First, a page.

Link includes VIDEO.


 Roxana Saberi   

  Roxana Saberi


By Ramin Mostaghim and Jeffrey Fleishman
April 18, 2009


Reporting from Cairo and Tehran -- An Iranian American journalist accused of spying for the U.S. was sentenced by an Iranian court Saturday to eight years in prison, a move likely to strain the Obama administration's recent overtures to improve relations with Tehran.

Roxana Saberi, 31, who had reported for the BBC and National Public Radio, had faced espionage charges during a trial Monday before
Iran's Revolutionary Court.


"The eight-year sentence is true. I will appeal the verdict," said Saberi's lawyer, Abdul-Samad Khorramshahi. It was not known if she was convicted Saturday or after her court appearance.

Saberi, who was arrested nearly three months ago and is being held in
Tehran's Evin Prison, could have received up to 10 years in prison or even the death penalty. She was charged with spying on Iran, in the guise of a journalist, and passing information and documents on to U.S. intelligence services.

U.S. had condemned the accusations against Saberi as "baseless and without foundation." On Saturday, President Obama said he was "deeply disappointed" by the conviction, a White House spokesman said.

Secretary of State Hillary Rodham Clinton said Washington would "continue to vigorously raise our concerns to the Iranian government. Our thoughts are with her parents and family during this difficult time."

The sentencing followed indications Thursday by Iranian President Mahmoud Ahmadinejad that the Islamic Republic wanted to improve relations with the West and would offer proposals to resolve the standoff over his country's nuclear program. It is uncertain what effect Saberi's case will have on
Washington's diplomatic strategy, but it puts pressure on Obama at a time when Iran's influence is growing in the Middle East.

"This is a shocking miscarriage of justice," said Sen. Byron Dorgan of
North Dakota, where Saberi grew up and was named Miss North Dakota in 1997. Dorgan, a Democrat, added in a statement that the "Iranian government has held a secret trial, will not make public any evidence, and sentenced an American citizen to eight years in prison for a crime she didn't commit. I call on the Iranian government to show compassion."

The deputy prosecutor for the
Revolutionary Court had told Iran's media that Saberi, who holds dual U.S. and Iranian citizenship, confessed to the charges.

Saberi's father, Reza, who traveled to
Iran to visit his daughter and follow the trial, told the Agence France-Presse news agency: "Roxana said in court that her earlier confessions were not true and she told me she had been tricked into believing that she would be released if she cooperated. . . . Her denial is documented in her case, but apparently they did not pay attention to it."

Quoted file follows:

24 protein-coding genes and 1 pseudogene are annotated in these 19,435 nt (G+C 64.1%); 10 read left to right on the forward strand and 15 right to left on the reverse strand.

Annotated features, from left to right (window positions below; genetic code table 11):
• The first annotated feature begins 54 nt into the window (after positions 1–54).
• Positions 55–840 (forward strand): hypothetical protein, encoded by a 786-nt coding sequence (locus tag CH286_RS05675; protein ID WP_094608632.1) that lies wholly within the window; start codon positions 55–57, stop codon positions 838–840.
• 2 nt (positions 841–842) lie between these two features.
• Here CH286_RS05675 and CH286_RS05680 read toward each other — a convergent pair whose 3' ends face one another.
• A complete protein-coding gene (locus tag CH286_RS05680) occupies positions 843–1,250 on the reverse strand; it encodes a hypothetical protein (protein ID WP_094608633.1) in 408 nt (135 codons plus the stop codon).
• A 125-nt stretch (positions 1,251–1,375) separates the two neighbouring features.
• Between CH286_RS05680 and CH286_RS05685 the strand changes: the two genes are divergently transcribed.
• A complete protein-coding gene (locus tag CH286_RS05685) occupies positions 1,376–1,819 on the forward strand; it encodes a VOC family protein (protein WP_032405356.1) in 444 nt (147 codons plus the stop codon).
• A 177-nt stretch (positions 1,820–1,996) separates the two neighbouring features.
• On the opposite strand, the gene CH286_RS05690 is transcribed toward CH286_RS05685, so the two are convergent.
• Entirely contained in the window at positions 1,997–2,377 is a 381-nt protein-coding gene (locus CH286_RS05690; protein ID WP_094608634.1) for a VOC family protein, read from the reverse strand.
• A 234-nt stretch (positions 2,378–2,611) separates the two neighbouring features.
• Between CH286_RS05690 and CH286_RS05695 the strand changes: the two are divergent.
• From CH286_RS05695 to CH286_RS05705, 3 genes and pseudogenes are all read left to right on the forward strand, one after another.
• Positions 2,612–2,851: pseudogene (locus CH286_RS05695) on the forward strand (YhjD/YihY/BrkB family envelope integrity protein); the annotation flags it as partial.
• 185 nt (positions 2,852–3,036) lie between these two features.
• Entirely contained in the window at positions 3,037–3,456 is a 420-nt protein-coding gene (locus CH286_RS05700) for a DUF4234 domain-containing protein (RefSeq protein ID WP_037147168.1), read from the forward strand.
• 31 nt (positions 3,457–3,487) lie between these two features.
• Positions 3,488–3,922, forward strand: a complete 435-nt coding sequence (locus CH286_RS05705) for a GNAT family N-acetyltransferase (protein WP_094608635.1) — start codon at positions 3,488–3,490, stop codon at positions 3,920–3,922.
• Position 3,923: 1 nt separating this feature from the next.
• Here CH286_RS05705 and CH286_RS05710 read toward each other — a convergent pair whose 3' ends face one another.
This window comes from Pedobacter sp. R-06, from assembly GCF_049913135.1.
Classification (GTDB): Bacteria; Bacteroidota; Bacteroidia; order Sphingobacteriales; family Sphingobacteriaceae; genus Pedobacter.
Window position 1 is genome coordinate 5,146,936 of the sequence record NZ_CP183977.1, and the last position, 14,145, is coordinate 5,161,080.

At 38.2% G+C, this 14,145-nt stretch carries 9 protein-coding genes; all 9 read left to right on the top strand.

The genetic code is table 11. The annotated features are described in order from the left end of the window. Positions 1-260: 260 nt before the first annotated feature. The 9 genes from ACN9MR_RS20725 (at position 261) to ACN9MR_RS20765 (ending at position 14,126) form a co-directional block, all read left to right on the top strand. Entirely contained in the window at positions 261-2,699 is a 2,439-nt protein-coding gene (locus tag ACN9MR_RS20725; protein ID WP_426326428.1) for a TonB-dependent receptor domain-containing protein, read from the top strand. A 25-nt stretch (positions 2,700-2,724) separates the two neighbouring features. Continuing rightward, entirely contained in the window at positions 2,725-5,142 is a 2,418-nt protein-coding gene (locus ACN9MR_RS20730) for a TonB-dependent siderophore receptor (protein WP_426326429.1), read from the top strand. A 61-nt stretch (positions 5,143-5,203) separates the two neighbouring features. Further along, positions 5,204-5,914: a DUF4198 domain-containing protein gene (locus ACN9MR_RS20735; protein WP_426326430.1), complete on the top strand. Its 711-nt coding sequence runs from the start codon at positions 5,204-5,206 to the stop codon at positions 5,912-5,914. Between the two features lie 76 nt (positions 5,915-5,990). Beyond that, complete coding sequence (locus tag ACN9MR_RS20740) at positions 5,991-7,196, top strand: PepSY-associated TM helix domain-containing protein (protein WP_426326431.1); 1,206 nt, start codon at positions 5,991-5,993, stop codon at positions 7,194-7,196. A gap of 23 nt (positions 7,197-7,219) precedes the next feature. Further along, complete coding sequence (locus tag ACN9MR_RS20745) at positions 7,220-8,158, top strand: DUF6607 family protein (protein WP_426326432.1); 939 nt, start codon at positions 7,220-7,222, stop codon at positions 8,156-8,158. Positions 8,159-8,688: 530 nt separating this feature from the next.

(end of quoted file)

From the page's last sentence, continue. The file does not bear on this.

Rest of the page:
In an interview with NPR, Reza Saberi said his daughter wants to go on a hunger strike "to draw the attention of the Iranian authorities who have sentenced her without justifiable cause."

The timing of the sentencing indicated that Iranian politics might be at play, including a move by conservatives to scuttle chances for rapprochement with
Washington or to use the journalist as a bargaining chip for the U.S. to release Iranian spies held in Iraq.

The verdict is an attempt by
Iran to "intimidate the intellectuals and dissidents in the less than two months before the country's elections so that they dare not stick their heads out," said Reza Kaviani, an analyst based in Tehran. "The heavy sentence against Roxana is a message to all intellectuals. . . . I do hope her case will be on the negotiating table" between Washington and Tehran.

But Mojtaba Bigdeli, a former spokesman for the Hezbollah Islamic movement in
Iran, said: "It's normal for somebody who has violated our law to be sentenced. It has nothing to do with [international] bargaining chips or with President Obama."

Saberi had been living in
Tehran for six years. Iranian authorities rescinded her press credentials in 2006, but she continued working on a book and reporting for media outlets.

Her case was taken up by human-rights groups as another sign of shrinking civil liberties and press freedoms under the country's hard-line Islamic government. In the past,
Iran has blamed the U.S. for using journalists to instigate opposition to Ahmadinejad and the nation's supreme religious leader, Ayatollah Ali Khamenei.

"We are deeply distressed by this harsh and unwarranted sentence," said Vivian Schiller, the chief executive of NPR. "Through her work for NPR over several years, we know her as an established and respected professional journalist. We appeal to all of those who share our concerns to ask that the Iranian authorities show compassion and allow her to return home to the
United States immediately with her parents."


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